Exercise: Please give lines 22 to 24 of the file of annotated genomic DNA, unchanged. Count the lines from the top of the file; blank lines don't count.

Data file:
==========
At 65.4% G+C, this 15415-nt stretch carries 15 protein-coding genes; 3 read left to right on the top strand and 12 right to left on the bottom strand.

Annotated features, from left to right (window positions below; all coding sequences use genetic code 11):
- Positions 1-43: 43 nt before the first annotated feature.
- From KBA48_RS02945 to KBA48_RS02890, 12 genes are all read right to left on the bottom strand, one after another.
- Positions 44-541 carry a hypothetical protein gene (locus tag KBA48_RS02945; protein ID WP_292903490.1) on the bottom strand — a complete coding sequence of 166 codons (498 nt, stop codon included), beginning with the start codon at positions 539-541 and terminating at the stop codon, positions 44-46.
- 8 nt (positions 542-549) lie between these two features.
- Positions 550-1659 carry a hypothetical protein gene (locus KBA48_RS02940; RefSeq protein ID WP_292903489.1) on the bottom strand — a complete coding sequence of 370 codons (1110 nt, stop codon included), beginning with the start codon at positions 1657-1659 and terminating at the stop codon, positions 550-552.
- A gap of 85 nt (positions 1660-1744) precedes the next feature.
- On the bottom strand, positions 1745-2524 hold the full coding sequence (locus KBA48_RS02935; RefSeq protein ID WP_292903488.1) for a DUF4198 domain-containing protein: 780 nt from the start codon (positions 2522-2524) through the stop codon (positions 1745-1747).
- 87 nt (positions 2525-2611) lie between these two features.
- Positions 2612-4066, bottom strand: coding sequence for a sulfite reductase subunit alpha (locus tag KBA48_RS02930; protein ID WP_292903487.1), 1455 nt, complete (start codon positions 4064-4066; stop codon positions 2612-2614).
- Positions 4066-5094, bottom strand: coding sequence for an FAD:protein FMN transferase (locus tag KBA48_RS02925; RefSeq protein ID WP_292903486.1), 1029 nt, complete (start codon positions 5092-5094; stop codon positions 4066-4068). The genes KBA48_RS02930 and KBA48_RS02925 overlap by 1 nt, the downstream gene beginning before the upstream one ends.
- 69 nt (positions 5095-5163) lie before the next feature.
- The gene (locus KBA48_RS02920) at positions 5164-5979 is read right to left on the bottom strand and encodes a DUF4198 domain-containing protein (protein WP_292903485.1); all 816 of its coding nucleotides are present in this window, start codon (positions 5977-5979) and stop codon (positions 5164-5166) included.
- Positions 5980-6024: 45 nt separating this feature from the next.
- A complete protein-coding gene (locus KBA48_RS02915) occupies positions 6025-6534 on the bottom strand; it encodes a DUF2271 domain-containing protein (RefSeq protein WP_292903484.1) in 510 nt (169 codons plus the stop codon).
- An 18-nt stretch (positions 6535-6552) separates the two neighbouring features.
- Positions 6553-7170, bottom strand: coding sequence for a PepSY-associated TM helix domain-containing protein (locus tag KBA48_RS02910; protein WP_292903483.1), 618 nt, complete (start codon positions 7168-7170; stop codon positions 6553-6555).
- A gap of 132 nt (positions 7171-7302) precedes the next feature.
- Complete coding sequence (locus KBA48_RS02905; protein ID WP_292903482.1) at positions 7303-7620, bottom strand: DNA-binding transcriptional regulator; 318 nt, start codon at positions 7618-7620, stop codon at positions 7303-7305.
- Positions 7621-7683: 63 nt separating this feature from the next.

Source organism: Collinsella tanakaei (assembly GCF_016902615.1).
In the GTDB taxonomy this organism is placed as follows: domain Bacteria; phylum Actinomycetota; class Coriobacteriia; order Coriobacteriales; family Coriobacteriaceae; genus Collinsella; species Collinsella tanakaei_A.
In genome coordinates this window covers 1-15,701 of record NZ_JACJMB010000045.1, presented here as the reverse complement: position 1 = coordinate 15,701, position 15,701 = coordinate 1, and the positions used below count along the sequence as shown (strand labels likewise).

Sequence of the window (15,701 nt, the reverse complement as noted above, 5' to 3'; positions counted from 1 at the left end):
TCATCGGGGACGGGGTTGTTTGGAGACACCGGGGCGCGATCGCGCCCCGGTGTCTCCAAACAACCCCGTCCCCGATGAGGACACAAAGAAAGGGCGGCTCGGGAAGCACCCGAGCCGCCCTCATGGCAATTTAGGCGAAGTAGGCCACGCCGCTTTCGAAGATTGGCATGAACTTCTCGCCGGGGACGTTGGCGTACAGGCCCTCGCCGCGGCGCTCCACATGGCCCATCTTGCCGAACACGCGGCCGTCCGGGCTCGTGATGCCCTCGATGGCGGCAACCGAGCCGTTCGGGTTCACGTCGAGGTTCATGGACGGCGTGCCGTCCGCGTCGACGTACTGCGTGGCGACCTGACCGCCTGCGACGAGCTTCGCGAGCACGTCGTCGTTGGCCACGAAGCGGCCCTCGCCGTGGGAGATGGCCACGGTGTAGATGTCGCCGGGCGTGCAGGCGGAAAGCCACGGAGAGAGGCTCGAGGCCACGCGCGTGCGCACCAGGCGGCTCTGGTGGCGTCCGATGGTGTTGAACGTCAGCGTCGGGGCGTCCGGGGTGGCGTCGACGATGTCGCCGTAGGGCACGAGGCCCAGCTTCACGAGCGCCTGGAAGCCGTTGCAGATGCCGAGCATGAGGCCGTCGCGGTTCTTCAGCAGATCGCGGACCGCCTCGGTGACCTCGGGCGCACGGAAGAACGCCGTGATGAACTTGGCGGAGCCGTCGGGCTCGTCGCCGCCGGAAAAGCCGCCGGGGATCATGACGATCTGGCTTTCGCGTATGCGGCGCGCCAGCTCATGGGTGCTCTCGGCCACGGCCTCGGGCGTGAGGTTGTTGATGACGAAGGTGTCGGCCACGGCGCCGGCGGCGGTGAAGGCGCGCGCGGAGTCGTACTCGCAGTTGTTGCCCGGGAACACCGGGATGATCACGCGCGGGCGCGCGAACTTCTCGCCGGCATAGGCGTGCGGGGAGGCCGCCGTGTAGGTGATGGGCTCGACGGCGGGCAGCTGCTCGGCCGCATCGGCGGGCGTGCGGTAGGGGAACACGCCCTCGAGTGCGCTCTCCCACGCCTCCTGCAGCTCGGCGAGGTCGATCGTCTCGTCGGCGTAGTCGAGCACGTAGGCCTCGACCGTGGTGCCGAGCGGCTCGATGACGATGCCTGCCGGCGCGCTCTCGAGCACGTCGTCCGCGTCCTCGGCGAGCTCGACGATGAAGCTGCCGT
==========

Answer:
Source organism: Collinsella tanakaei (assembly GCF_016902615.1).
In the GTDB taxonomy this organism is placed as follows: domain Bacteria; phylum Actinomycetota; class Coriobacteriia; order Coriobacteriales; family Coriobacteriaceae; genus Collinsella; species Collinsella tanakaei_A.
In genome coordinates this window covers 1-15,701 of record NZ_JACJMB010000045.1, presented here as the reverse complement: position 1 = coordinate 15,701, position 15,701 = coordinate 1, and the positions used below count along the sequence as shown (strand labels likewise).